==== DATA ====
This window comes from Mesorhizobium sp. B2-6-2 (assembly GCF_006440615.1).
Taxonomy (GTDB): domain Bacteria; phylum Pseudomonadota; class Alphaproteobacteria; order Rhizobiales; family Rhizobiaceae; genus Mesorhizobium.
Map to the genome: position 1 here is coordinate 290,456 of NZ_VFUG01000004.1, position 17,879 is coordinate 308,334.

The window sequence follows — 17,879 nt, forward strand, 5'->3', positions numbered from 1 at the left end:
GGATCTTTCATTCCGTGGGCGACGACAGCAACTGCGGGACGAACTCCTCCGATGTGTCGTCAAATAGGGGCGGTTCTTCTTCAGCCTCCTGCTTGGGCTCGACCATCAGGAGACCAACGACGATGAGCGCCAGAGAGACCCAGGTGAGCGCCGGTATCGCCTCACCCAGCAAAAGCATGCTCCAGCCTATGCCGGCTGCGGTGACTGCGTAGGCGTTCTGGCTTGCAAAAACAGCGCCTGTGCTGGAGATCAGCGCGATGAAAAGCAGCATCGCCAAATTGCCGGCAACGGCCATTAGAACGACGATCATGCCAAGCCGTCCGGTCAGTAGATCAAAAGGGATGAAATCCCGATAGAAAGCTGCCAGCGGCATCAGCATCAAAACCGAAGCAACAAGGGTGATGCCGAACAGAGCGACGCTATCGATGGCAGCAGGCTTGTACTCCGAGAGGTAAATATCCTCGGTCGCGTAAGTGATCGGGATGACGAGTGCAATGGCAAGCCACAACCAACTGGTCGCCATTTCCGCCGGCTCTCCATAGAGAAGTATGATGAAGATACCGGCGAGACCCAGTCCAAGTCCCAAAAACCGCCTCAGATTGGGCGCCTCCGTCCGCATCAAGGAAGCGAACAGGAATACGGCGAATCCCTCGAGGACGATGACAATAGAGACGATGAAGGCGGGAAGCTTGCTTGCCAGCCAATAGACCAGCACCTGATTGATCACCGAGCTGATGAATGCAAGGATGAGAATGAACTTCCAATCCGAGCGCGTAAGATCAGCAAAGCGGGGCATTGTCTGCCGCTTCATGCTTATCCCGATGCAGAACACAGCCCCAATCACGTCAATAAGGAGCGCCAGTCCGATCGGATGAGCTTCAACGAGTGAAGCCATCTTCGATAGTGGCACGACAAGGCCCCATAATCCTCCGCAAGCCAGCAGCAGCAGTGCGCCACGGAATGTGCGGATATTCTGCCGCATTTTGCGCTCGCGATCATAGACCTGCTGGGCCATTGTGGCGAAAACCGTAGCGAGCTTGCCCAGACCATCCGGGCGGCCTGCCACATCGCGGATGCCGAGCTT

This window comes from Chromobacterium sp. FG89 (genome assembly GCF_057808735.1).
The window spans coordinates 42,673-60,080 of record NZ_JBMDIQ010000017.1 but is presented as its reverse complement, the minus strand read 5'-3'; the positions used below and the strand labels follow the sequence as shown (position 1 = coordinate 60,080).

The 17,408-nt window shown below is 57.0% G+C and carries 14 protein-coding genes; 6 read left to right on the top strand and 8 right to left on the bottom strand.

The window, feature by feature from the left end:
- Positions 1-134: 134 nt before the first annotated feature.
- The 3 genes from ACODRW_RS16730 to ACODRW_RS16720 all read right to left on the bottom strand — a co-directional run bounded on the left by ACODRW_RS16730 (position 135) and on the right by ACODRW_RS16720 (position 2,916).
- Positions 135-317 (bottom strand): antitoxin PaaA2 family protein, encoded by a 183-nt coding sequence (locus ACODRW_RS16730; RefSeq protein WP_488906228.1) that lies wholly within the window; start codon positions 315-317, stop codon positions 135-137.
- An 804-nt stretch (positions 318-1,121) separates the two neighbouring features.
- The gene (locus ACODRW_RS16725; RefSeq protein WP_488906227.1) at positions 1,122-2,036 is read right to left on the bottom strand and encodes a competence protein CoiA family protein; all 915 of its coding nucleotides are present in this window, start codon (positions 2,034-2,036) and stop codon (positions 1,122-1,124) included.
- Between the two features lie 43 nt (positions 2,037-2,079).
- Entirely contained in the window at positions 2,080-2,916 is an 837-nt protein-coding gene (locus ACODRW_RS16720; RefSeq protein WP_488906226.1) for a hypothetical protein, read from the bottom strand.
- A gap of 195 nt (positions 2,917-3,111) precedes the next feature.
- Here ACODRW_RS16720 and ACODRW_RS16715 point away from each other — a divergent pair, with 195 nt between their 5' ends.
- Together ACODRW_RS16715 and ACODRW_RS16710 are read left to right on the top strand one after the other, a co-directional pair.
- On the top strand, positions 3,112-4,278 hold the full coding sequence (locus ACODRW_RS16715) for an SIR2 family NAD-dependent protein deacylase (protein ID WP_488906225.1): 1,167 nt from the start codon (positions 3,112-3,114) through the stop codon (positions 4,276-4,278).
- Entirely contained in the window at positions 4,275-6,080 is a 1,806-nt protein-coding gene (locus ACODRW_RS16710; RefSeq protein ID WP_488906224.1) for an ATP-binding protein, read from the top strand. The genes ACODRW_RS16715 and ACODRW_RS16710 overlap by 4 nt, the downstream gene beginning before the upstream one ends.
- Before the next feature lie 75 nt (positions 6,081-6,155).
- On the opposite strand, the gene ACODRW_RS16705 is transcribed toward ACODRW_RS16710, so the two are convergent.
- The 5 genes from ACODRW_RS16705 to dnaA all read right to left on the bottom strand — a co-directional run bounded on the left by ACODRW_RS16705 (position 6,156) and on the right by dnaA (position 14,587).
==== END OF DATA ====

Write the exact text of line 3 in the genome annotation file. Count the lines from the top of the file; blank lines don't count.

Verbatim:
Map to the genome: position 1 here is coordinate 290,456 of NZ_VFUG01000004.1, position 17,879 is coordinate 308,334.